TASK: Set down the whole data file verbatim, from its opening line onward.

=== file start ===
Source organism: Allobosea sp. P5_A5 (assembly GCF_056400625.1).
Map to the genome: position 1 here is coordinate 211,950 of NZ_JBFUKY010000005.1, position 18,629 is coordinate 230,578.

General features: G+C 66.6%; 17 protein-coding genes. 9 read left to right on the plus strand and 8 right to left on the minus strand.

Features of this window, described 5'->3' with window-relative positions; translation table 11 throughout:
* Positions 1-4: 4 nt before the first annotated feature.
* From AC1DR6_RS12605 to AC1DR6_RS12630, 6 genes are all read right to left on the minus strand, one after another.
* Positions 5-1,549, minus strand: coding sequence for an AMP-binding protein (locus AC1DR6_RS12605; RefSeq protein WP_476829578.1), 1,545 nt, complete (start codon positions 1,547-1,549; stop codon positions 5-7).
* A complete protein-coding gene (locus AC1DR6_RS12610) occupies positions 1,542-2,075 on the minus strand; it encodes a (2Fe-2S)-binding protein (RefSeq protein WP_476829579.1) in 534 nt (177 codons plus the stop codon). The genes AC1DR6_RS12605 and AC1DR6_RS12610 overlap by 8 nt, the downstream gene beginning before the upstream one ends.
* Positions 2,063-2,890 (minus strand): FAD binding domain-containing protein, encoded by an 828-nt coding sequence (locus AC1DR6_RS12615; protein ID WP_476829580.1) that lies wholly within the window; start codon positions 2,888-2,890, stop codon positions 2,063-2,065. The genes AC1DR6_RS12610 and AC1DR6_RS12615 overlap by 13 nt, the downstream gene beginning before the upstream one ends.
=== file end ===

Source organism: Allobosea sp. P5_A5 (assembly GCF_056400625.1).
Map to the genome: position 1 here is coordinate 211,950 of NZ_JBFUKY010000005.1, position 18,629 is coordinate 230,578.

General features: G+C 66.6%; 17 protein-coding genes. 9 read left to right on the plus strand and 8 right to left on the minus strand.

Features of this window, described 5'->3' with window-relative positions; translation table 11 throughout:
* Positions 1-4: 4 nt before the first annotated feature.
* From AC1DR6_RS12605 to AC1DR6_RS12630, 6 genes are all read right to left on the minus strand, one after another.
* Positions 5-1,549, minus strand: coding sequence for an AMP-binding protein (locus AC1DR6_RS12605; RefSeq protein WP_476829578.1), 1,545 nt, complete (start codon positions 1,547-1,549; stop codon positions 5-7).
* A complete protein-coding gene (locus AC1DR6_RS12610) occupies positions 1,542-2,075 on the minus strand; it encodes a (2Fe-2S)-binding protein (RefSeq protein WP_476829579.1) in 534 nt (177 codons plus the stop codon). The genes AC1DR6_RS12605 and AC1DR6_RS12610 overlap by 8 nt, the downstream gene beginning before the upstream one ends.
* Positions 2,063-2,890 (minus strand): FAD binding domain-containing protein, encoded by an 828-nt coding sequence (locus AC1DR6_RS12615; protein ID WP_476829580.1) that lies wholly within the window; start codon positions 2,888-2,890, stop codon positions 2,063-2,065. The genes AC1DR6_RS12610 and AC1DR6_RS12615 overlap by 13 nt, the downstream gene beginning before the upstream one ends.